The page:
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BBC News Blunder



 
 
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  #1  
Old July 30th 17, 10:28 AM posted to uk.telecom.broadband,uk.tech.digital-tv,alt.satellite.tv.europe
Java Jive[_2_]
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Posts: 1,774
Default BBC News Blunder

"Powys man gets broadband via satellite over Africa"

http://www.bbc.co.uk/news/uk-wales-mid-wales-40745533

"[It is the same satellite companies like Sky use to broadcast their
TV signal and] they are positioned above the equator to maximise
coverage."

Oh dear! Actually, they are positioned over the equator because that
is the only place you can obtain a geo-stationary orbit, enabling
fixed dishes to work. Satellites that aren't in geo-stationary orbit
require movable dishes that can track an orbit to communicate with
them ...

http://www.macfh.co.uk/JavaJive/Audi...sisClarke.html
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  #2  
Old July 30th 17, 11:49 AM posted to uk.telecom.broadband,uk.tech.digital-tv,alt.satellite.tv.europe
NY
external usenet poster
 
Posts: 1,329
Default BBC News Blunder

"Java Jive" wrote in message
...
"Powys man gets broadband via satellite over Africa"

http://www.bbc.co.uk/news/uk-wales-mid-wales-40745533

"[It is the same satellite companies like Sky use to broadcast their
TV signal and] they are positioned above the equator to maximise
coverage."

Oh dear! Actually, they are positioned over the equator because that
is the only place you can obtain a geo-stationary orbit, enabling
fixed dishes to work. Satellites that aren't in geo-stationary orbit
require movable dishes that can track an orbit to communicate with
them ...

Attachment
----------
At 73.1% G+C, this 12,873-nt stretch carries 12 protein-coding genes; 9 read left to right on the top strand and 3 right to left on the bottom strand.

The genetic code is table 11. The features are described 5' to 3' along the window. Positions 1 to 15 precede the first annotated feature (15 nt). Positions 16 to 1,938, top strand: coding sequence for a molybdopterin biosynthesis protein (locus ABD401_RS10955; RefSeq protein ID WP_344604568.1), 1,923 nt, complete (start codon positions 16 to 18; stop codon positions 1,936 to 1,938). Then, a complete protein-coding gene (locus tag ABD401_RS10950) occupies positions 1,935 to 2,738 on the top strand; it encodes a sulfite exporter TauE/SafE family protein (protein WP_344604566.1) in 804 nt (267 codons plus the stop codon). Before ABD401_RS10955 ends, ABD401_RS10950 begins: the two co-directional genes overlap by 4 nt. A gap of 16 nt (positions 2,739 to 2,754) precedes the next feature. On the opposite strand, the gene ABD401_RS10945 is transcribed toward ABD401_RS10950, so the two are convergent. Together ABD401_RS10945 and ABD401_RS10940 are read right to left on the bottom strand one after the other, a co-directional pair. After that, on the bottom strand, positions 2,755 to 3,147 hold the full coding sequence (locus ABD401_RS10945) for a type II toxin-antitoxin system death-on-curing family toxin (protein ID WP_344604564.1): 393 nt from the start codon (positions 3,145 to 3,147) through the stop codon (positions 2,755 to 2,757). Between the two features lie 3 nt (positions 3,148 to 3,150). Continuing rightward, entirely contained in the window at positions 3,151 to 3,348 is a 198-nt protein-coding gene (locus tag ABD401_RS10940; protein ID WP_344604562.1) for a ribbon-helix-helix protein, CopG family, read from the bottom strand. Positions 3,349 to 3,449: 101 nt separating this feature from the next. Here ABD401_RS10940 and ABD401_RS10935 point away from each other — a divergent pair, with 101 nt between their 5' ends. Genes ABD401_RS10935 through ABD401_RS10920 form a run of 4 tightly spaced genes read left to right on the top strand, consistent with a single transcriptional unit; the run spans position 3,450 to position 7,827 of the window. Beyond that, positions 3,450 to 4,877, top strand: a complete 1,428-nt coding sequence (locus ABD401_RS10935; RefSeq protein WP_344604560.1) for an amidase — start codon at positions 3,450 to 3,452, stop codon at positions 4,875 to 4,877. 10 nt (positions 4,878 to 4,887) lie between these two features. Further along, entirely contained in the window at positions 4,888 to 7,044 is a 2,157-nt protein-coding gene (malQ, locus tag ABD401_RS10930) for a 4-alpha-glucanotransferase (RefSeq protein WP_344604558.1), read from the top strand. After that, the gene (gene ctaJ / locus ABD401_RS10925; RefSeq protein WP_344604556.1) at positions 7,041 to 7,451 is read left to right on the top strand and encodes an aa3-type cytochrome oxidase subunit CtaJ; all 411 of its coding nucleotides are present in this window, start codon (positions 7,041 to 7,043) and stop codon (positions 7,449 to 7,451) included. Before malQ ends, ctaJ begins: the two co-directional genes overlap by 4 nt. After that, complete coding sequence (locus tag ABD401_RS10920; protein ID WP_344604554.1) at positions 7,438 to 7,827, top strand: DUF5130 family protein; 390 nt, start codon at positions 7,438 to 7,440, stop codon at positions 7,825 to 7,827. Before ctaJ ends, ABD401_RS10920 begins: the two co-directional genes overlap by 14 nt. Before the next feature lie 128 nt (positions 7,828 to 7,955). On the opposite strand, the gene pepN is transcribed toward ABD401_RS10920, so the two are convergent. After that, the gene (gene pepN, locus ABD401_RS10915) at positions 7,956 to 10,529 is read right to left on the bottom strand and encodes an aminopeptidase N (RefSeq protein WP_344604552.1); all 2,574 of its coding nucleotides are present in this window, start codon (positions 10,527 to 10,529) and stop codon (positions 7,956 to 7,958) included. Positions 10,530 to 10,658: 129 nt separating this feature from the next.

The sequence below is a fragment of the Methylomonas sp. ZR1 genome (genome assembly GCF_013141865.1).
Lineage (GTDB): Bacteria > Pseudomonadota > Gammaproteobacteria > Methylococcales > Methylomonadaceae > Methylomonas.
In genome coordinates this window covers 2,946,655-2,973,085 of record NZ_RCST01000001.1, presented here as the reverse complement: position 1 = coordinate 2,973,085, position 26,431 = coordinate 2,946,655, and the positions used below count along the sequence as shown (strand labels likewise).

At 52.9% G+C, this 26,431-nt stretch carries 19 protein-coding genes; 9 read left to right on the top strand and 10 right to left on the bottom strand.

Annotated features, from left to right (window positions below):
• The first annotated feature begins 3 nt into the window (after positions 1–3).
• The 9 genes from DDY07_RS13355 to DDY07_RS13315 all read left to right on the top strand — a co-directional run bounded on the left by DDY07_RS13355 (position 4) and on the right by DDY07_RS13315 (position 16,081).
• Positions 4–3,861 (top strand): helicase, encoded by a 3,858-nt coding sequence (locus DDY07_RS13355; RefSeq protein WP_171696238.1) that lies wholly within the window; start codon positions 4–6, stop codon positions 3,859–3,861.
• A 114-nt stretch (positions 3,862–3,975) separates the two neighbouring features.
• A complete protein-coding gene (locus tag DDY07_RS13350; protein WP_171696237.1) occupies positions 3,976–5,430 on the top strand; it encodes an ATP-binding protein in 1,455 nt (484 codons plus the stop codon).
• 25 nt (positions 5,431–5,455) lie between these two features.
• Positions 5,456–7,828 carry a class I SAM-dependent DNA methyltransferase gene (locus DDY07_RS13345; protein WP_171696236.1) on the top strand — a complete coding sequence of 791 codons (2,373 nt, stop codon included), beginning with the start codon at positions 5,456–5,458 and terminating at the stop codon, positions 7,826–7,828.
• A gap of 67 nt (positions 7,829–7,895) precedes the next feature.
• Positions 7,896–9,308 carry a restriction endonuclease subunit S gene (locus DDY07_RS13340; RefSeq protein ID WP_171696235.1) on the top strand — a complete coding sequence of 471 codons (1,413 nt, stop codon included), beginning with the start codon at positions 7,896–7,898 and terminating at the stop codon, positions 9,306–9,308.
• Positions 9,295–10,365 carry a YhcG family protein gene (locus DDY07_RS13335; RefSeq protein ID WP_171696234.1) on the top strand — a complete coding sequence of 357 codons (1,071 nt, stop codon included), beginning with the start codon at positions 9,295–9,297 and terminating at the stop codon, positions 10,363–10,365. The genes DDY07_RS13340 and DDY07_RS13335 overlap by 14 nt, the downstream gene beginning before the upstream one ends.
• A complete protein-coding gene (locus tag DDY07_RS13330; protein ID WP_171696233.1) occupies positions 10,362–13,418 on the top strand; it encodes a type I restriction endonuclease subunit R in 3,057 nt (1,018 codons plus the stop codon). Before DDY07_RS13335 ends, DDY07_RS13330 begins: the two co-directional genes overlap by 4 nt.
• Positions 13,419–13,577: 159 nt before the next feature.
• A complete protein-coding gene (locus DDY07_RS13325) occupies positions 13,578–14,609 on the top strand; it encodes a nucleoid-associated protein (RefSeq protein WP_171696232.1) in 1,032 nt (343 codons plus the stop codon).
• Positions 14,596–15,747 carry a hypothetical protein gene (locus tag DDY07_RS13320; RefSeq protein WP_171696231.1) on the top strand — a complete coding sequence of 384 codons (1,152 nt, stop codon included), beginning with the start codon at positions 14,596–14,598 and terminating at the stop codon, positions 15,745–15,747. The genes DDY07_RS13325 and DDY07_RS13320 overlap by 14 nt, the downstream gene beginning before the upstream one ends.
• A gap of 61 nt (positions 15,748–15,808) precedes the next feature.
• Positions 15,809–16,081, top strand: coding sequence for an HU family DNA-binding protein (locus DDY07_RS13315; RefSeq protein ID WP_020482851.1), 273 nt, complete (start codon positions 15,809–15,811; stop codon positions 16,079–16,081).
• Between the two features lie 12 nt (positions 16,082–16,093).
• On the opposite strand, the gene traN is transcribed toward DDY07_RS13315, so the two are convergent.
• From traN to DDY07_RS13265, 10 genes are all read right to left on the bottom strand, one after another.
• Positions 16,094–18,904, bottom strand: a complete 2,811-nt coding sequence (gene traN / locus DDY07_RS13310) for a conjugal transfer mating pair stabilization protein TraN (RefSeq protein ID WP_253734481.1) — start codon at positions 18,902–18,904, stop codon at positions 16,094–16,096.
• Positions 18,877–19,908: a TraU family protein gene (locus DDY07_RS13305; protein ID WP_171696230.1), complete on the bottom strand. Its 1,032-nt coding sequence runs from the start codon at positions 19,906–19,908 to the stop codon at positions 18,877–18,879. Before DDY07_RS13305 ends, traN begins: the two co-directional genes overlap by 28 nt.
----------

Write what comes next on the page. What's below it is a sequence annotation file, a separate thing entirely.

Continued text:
Could you not have a satellite in a geostationary orbit above another line
of latitude than the equator, as long as it still rotates in a line parallel
to the equator and rotates around the earth at the same rate as the earth
spins? Or would there be a nett force dragging it towards the nearer of the
two poles - is the equator the only place for geostationary because there is
no nett force towards either pole?

  #3  
Old July 30th 17, 12:42 PM posted to uk.telecom.broadband,uk.tech.digital-tv,alt.satellite.tv.europe
Java Jive[_2_]
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Posts: 1,774
Default BBC News Blunder

On Sun, 30 Jul 2017 12:49:34 +0100, "NY" wrote:

Could you not have a satellite in a geostationary orbit above another line
of latitude than the equator, as long as it still rotates in a line parallel
to the equator and rotates around the earth at the same rate as the earth
spins? Or would there be a nett force dragging it towards the nearer of the
two poles - is the equator the only place for geostationary because there is
no nett force towards either pole?


The gravitational attraction between the earth and the satellite can
be considered as acting between their respective centres of gravity,
that of Earth of course being at its centre. Therefore only an orbit
around the centre of Earth is stable. An orbit around a line of
latitude other than the equator would not be stable, and would require
a constant expenditure of fuel to counterbalance the gravitational
pull towards the centre of the earth. This constant expenditure of
fuel, as opposed to the occasional expenditure of fuel to make
corrections to maintain a stable orbit around the centre of Earth,
makes such a satellite uneconomic in the extreme.

I know less about GPS, but I believe even their satellites orbit
around Earth's centre. The system covers the whole globe by having
many satellites whose orbits are so arranged that wherever you are on
Earth, there will always be at least two or three satellites in the
sky above you.
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  #4